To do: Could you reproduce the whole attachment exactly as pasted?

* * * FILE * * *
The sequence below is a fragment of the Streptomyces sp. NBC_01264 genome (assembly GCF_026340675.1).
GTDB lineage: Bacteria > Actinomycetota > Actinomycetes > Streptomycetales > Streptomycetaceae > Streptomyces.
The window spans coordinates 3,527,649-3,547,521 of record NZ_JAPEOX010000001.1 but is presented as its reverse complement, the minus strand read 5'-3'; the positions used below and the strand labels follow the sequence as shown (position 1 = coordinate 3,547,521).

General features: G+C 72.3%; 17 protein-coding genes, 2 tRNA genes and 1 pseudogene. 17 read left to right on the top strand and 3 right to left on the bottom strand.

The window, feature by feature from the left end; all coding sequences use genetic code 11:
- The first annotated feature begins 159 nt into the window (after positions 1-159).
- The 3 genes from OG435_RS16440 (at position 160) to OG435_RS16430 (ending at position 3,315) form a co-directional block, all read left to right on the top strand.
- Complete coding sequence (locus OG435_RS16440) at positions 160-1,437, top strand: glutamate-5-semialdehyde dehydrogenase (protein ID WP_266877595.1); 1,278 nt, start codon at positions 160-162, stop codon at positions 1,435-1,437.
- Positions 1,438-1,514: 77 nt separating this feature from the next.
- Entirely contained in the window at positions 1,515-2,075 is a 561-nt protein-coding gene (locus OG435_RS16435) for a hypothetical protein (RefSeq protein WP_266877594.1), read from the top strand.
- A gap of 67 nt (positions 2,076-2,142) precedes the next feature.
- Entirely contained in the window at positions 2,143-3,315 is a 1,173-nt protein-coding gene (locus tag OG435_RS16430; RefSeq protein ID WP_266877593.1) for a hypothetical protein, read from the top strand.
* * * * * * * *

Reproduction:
The sequence below is a fragment of the Streptomyces sp. NBC_01264 genome (assembly GCF_026340675.1).
GTDB lineage: Bacteria > Actinomycetota > Actinomycetes > Streptomycetales > Streptomycetaceae > Streptomyces.
The window spans coordinates 3,527,649-3,547,521 of record NZ_JAPEOX010000001.1 but is presented as its reverse complement, the minus strand read 5'-3'; the positions used below and the strand labels follow the sequence as shown (position 1 = coordinate 3,547,521).

General features: G+C 72.3%; 17 protein-coding genes, 2 tRNA genes and 1 pseudogene. 17 read left to right on the top strand and 3 right to left on the bottom strand.

The window, feature by feature from the left end; all coding sequences use genetic code 11:
- The first annotated feature begins 159 nt into the window (after positions 1-159).
- The 3 genes from OG435_RS16440 (at position 160) to OG435_RS16430 (ending at position 3,315) form a co-directional block, all read left to right on the top strand.
- Complete coding sequence (locus OG435_RS16440) at positions 160-1,437, top strand: glutamate-5-semialdehyde dehydrogenase (protein ID WP_266877595.1); 1,278 nt, start codon at positions 160-162, stop codon at positions 1,435-1,437.
- Positions 1,438-1,514: 77 nt separating this feature from the next.
- Entirely contained in the window at positions 1,515-2,075 is a 561-nt protein-coding gene (locus OG435_RS16435) for a hypothetical protein (RefSeq protein WP_266877594.1), read from the top strand.
- A gap of 67 nt (positions 2,076-2,142) precedes the next feature.
- Entirely contained in the window at positions 2,143-3,315 is a 1,173-nt protein-coding gene (locus tag OG435_RS16430; RefSeq protein ID WP_266877593.1) for a hypothetical protein, read from the top strand.